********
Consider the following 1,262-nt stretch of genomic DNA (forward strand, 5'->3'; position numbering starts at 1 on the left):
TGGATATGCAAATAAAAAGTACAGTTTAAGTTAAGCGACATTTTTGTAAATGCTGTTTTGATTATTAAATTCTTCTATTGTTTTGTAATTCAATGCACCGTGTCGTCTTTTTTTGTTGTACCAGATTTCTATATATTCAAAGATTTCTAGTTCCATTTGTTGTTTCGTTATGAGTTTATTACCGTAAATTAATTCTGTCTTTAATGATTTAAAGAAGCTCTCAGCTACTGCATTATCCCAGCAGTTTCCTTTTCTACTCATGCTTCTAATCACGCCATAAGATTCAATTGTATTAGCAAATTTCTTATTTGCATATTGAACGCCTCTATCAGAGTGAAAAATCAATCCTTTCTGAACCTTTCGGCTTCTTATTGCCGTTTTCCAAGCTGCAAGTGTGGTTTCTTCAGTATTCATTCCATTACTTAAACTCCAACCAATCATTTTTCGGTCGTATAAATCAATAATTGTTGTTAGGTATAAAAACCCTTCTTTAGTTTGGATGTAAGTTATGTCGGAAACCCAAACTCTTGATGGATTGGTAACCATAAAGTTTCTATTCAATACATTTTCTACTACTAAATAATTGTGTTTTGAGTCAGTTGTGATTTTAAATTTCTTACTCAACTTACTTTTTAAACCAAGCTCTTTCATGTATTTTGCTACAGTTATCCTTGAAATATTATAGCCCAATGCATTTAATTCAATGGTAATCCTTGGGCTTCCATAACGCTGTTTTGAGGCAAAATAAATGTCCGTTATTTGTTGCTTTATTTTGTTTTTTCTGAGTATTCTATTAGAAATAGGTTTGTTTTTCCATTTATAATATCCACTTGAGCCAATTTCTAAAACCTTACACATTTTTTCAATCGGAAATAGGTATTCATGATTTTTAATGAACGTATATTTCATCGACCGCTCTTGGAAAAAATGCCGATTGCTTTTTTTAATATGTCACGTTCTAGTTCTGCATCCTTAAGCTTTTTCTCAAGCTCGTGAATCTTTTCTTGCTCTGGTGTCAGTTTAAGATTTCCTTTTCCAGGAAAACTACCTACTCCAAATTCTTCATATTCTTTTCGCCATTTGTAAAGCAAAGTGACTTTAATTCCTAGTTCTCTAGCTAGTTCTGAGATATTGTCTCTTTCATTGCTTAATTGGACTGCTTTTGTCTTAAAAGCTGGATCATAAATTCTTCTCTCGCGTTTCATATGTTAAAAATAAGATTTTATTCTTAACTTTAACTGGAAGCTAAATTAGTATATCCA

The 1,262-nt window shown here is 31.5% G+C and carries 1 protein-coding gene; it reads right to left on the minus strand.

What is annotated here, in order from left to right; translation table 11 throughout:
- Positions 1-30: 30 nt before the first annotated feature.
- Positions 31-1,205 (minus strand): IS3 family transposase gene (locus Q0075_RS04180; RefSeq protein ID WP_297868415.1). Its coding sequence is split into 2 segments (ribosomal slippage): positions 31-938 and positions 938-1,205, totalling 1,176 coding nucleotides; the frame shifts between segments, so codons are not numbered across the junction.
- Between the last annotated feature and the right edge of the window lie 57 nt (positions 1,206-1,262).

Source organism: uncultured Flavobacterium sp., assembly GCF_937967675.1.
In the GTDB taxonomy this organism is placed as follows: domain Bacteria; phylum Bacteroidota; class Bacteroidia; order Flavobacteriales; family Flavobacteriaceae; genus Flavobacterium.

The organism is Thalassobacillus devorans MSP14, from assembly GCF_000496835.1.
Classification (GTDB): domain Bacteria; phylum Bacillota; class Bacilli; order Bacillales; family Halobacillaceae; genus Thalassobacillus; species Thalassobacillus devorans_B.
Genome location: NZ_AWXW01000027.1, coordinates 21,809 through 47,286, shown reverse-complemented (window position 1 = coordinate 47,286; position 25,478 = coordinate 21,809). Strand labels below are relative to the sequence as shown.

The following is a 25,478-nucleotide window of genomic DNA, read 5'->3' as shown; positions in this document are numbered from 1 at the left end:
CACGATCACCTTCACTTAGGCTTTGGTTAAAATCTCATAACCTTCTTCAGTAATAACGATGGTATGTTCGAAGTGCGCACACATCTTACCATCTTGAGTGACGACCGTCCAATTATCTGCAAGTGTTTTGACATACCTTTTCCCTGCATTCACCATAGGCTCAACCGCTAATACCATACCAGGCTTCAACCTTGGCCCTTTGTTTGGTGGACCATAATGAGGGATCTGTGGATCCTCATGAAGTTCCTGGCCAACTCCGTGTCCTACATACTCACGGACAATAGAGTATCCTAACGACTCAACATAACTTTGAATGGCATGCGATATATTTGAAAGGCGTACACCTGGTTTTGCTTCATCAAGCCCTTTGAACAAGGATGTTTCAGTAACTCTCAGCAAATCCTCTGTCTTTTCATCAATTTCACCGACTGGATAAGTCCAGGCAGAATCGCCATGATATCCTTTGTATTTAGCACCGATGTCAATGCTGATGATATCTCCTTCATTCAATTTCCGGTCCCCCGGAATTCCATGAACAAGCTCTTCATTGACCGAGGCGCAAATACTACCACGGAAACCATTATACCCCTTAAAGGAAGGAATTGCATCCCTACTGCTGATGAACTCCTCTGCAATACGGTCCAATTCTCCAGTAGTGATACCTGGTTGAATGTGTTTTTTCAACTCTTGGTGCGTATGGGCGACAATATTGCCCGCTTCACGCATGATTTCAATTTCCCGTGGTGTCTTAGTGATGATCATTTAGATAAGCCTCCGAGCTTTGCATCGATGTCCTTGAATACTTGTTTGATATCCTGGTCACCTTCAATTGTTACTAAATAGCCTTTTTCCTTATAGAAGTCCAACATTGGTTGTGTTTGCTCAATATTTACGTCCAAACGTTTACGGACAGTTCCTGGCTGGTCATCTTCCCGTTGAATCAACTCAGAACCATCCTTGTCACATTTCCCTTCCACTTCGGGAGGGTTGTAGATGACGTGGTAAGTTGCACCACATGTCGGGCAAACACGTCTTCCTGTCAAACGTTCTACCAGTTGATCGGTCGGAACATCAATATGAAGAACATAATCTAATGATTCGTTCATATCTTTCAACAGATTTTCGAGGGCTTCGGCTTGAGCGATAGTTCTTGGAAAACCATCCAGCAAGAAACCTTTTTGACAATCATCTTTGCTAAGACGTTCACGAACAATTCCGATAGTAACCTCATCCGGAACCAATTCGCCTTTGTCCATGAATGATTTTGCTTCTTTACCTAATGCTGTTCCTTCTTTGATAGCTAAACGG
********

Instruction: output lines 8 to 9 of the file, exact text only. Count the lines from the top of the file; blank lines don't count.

Source organism: uncultured Flavobacterium sp., assembly GCF_937967675.1.
In the GTDB taxonomy this organism is placed as follows: domain Bacteria; phylum Bacteroidota; class Bacteroidia; order Flavobacteriales; family Flavobacteriaceae; genus Flavobacterium.